Foreign specialty crops thrive in SW China's Yunnan

(People's Daily Online) 14:16, March 07, 2024

Coffee, Australian macadamia nuts, and avocados, regarded as foreign specialty crops, have found a thriving environment in southwest China's Yunnan Province, bringing prosperity to local communities.

Photo shows coffee beans at a plantation in southwest China's Yunnan Province. (People's Daily Online/Hu Zunhui)

Hua Runmei, a 31-year-old resident, has been cultivating coffee in Pu'er city, Yunnan, for nine years. She also manages a coffee farm. In the first 10 months of 2023, 257,000 individuals were engaged in the coffee industry in Pu'er city, helping to generate a comprehensive tourism revenue of 1.7 billion yuan ($236 million).

Farmers dry coffee beans under the sun in Fuyan township, Menglian county, southwest China's Yunnan Province, Jan. 16, 2024. (People's Daily Online/Hu Zunhui)

The history of coffee in Yunnan dates back to 1892, when a French missionary planted the first coffee tree. Although this foreign seed managed to take root and sprout, it did not develop on a large scale initially. It was not until the 1980s, as China began to integrate more into the international community, that coffee cultivation began to flourish in Yunnan.

In 1988, Hua's grandfather led the villagers of Dakaihe village to start planting coffee. However, due to a focus on primary production and the practice of mainly selling low-priced raw materials, the added value of Yunnan coffee remained low.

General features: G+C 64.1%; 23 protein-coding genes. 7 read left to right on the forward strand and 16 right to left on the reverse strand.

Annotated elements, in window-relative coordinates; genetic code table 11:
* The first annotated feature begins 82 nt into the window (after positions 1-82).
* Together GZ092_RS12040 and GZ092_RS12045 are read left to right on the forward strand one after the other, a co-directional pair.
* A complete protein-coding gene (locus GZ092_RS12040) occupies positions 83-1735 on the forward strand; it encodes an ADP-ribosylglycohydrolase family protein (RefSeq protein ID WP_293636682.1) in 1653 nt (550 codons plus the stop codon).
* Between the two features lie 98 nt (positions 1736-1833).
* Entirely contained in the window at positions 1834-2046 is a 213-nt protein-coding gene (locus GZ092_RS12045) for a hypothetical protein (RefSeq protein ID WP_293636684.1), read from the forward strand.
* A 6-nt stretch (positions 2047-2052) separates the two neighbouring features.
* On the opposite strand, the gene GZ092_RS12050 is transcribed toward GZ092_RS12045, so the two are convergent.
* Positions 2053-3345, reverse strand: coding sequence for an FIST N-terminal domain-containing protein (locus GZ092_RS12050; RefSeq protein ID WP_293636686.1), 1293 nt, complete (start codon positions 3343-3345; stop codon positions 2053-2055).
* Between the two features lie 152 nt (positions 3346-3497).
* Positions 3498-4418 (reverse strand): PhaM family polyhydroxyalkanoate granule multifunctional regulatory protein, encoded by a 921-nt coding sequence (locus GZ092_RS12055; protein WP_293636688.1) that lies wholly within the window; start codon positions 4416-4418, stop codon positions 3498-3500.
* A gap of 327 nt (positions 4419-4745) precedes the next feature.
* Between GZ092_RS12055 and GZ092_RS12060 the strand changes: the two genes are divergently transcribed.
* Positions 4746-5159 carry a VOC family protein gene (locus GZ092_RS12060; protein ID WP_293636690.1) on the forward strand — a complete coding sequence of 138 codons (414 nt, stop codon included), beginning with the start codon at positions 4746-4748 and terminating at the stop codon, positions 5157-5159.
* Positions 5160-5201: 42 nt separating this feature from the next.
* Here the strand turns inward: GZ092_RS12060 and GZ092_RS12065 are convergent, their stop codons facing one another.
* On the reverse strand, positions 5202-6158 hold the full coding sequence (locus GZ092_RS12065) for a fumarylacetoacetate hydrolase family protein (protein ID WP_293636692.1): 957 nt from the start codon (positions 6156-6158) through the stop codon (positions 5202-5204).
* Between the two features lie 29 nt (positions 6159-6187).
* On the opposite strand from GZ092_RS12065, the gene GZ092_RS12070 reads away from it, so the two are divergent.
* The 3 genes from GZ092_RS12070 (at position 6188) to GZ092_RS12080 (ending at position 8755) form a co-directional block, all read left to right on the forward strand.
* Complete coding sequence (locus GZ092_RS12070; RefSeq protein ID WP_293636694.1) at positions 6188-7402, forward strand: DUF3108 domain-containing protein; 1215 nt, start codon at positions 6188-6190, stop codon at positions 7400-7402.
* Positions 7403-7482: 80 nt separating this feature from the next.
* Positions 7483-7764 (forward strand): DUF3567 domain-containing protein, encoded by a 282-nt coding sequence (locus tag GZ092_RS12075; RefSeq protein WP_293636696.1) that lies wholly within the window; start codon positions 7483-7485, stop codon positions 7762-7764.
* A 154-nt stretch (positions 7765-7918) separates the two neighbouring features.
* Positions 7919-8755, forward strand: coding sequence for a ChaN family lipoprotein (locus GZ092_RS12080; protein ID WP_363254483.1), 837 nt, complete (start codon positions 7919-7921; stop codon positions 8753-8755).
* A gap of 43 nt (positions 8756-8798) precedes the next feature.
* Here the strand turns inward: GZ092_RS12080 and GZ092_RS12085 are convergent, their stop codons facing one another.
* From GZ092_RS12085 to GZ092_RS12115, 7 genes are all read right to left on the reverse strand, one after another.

From 2009 onwards, Hua's father established a coffee cooperative and a trading company. A cooperative framework was formed among the company, the farmers, and the cooperative to drive the development of the coffee industry. Despite these efforts, Yunnan coffee continued to face discrimination in the market, leaving the coffee farmers with limited bargaining power.

In 2015, Hua joined the coffee farm, collaborating with other coffee farmers to improve the coffee-growing environment. They insisted on manual weeding and organic fertilization and strived to build high-quality coffee fields.

After years of work, approximately 1,000 mu (67 hectares) of land received EU organic certification in 2018. This land is now capable of producing an annual total of 100 tonnes of high-quality coffee beans.

Data from the 2022-2023 harvest season indicated that the purchase price of Yunnan coffee beans increased by about $1.5 per kilogram, according to the New York futures price.

This price increase can be attributed to the rapid emergence of China as the world's fastest-growing coffee consumption market, boasting an average annual growth rate of over 15 percent.

This booming market has thrust Pu'er into the spotlight. As of 2022, Yunnan accounted for more than 98 percent of China's coffee planting area, with a total of 1.27 million mu dedicated to coffee cultivation.

In Pu'er, the coffee planting area has expanded to 679,000 mu, and the production of coffee beans in the 2022-2023 harvest season amounted to 51,300 tonnes, achieving a comprehensive output value of 6.3 billion yuan.

Photo shows avocados on tree branches in southwest China's Yunnan Province. (People's Daily Online/Hu Zunhui)

In addition to coffee, Pu'er is also known for its avocado production.